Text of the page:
There is of course a flip side to every argument for backwards compatibility, which is that it can prevent new features from being introduced. I do find that these arguments generally come from folks who are very mountain bike focused whereas riders who have any kind of powersports background - moto, car racing, etc - tend to have a more skeptical view of 'innovations' thanks to the relative maturity of suspension for those applications and the massive budgets committed to R&D for racing programs. The Twin Tube dampers that Cane Creek uses in all their shocks are a great example of this, having been introduced by Öhlins into the Formula Racing circuit in 2002. Bladder dampers, like those used by IL shocks, are also very common in powersports shocks, and increasingly common for mountain bikes.

For fans of the Double Barrel CS (Climb Switch) shocks there is a very clear difference with the IL units, apart from the lack of a piggyback reservoir, which is probably quite apparent if you're looking at the controls on both shocks. Where the piggyback shocks have a center-mounted climb switch, the CS adjuster on the IL shocks is attached to the low speed compression adjuster. This is an important distinction for fans, like myself, of the big shock's system.

For the CCDB CS shocks with a piggyback, the Climb Switch is actually retarding both the low speed compression and the low speed rebound circuits to create a platform that works in both directions to maintain traction and support a rider higher in the travel. For the Inline shocks the CS is only affecting the low speed compression circuit, which is similar to how pedaling platforms work with most shocks on the market.

First Rides

As I'm writing this I've been out on the Cane Creek IL DB Air a few times already. Only tame terrain and I'm certainly not pushing things but wow is it nice to be back in the woods riding bicycles. I'm slowly accessing more terrain every week and it's going to be an interesting evolution to experience how, and if, my shock settings change as my physical abilities, psychological comfort, and the level of terrain I'm hitting all gets more aggressive.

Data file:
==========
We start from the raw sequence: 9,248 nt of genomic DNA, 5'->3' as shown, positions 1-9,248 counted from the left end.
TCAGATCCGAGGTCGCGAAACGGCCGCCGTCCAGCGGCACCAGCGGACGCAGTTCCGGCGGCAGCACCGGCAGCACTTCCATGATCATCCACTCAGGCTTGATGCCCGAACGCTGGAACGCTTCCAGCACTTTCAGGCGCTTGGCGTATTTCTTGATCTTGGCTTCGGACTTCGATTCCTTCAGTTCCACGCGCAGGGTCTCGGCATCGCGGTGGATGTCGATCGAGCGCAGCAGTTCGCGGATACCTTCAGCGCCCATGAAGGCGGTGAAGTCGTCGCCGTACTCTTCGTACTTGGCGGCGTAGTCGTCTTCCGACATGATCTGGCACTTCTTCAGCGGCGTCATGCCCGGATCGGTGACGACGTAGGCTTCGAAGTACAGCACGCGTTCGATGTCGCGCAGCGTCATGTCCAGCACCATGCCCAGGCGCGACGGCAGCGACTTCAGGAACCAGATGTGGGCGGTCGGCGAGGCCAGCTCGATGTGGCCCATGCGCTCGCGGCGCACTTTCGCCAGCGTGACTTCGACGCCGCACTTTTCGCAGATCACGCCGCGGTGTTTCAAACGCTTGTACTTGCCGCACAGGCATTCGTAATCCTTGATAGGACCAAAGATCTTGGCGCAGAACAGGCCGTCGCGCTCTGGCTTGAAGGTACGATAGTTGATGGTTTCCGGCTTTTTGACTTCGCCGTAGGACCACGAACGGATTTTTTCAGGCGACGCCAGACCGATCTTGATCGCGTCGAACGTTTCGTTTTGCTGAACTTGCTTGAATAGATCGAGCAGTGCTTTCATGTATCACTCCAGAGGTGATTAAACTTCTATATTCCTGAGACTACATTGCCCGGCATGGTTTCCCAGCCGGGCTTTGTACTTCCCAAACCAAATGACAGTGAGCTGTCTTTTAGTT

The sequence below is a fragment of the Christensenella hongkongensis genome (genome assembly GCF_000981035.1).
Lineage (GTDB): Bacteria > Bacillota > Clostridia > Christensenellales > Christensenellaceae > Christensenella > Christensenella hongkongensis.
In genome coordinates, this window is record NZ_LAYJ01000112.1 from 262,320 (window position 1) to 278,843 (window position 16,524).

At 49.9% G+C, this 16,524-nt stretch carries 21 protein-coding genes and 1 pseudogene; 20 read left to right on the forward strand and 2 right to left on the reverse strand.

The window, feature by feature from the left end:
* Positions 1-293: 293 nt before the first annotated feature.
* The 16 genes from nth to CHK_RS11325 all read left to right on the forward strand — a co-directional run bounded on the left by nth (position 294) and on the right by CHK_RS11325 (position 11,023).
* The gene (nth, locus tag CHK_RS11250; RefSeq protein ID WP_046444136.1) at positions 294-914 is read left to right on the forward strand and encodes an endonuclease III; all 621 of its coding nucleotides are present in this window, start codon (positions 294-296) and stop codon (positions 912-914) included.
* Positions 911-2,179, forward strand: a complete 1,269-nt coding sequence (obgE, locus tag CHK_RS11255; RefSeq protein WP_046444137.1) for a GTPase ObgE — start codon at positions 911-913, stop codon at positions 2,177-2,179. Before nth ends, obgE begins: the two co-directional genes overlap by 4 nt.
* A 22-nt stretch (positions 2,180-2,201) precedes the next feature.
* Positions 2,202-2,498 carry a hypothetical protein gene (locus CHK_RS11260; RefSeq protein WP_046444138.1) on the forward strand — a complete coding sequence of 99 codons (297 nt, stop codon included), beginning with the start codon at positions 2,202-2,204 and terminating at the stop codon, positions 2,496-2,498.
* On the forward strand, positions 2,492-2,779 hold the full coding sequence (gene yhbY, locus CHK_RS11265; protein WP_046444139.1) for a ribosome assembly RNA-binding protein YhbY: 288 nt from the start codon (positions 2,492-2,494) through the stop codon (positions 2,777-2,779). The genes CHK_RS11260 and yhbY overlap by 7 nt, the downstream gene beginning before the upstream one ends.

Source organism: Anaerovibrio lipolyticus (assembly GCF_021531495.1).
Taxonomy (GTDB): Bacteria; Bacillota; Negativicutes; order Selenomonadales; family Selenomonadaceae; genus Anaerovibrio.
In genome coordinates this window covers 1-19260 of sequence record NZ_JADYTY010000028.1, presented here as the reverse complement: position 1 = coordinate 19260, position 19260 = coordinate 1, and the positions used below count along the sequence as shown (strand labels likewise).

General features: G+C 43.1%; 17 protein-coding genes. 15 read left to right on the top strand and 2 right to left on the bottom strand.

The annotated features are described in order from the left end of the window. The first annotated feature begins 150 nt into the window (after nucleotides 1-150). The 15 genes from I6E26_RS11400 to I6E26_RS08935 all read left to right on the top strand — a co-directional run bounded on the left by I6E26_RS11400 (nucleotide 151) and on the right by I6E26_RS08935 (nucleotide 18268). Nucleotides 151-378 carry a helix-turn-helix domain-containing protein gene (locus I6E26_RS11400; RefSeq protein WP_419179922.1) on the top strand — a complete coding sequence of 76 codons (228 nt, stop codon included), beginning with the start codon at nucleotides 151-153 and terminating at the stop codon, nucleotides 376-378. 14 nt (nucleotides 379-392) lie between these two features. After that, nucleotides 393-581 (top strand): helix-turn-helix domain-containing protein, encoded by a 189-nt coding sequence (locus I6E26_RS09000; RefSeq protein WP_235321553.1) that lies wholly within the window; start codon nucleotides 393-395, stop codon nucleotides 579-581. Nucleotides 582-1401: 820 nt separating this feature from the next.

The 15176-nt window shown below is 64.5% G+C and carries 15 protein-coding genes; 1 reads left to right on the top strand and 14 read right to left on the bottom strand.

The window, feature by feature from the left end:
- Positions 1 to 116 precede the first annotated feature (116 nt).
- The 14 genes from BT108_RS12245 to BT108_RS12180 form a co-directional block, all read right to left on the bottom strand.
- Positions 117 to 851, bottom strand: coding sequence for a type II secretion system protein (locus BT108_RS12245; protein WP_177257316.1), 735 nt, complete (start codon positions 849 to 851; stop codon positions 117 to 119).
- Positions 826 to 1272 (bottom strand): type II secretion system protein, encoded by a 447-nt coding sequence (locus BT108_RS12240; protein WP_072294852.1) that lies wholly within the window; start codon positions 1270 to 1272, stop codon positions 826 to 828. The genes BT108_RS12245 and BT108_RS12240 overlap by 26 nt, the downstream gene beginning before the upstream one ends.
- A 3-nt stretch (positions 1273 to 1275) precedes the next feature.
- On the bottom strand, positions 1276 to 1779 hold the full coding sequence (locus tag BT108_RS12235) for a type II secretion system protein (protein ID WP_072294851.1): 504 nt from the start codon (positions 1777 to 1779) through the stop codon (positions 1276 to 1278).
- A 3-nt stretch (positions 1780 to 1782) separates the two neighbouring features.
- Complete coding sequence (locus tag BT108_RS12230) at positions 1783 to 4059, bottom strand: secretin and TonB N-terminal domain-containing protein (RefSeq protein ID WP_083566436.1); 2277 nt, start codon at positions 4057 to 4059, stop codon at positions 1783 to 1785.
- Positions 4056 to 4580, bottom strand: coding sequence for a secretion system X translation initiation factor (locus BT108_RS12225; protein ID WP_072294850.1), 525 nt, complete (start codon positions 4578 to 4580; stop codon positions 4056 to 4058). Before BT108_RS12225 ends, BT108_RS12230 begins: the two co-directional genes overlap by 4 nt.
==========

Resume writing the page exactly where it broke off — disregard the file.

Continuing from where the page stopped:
When I put together a review in the future I'll talk more about the performance of the Cane Creek relative to other air shocks I've used with the same suspension system. I'll also go into greater detail about how I go about tuning a Cane Creek shock. I know some riders find them intimidating because of the four-pack of damper adjustments and the huge range of tuning, with all the adjustment being external, but I get settled on a base tune quickly. Thus far, since my first ride all I've adjusted is the low speed rebound.

Cane Creek IL Air Shock Upgrade SuspensionWerx NSMB Andrew Major (43)

Post-service damper check. On the hand dyno the shock feels awesome.

Marin Rift Zone NSMB Andrew Major (11)

The obvious wear mark on the head unit is the only real proof this is a used shock.

One thing I'm really looking forward to talking about when it comes to setting up the shock is pairing it with different suspension forks. First I'm working on wrapping up a fork review that was rudely interrupted by my injury. This is for Manitou's 32mm XC-Race & DJ fork which they call the R7 and I call "The Magic Toothpick." It's a firmly damped, efficient, unapologetic race fork. I also have a SR Suntour Durolux EQ lowered to 120mm travel, which initializes much more softly and I suspect will require the IL DB Air shock to be run with less volume, more sag, and different damper settings to match up perfectly.

My Rifty is designed with budget friendly (basic) shocks in mind and I found my previous unit worked well with every shock that I tried in it - coil and air. Marin recommends 30% (15mm) of sag which is where I ended up riding a coil CCDB CS paired with an over-forked setup on my previous rig. Combined with the Manitou MT at 20% sag, I'm currently running my setup at 25% (12.5mm) of sag and that seems to be working very well. I won't make any performance claims until I'm back riding a bike at my 100%.

Marin Rift Zone Andrew Major

It's an eclectic mix of parts assembled to make a mulleted mountain bicycle. Yes, that is a 2.8" WTB Vigilante squeezed into a 32mm-stanchioned XC Race fork.

Min-Max

In the spirit of looking back at past review products that are still in regular use, like Formula Cura4 brakes or Chris King hubs, I'm in love with the idea of reviewing an updated shock from 2014. Depending on how you split hairs on model years that's 8-9 years ago. I do wish it was a carry forward from a past effort, but here we are. Whether it's apparel, pedals, brakes, suspension, or complete bikes I think there's a lot of value in revisiting the recent past when we're talking about what's new and exciting.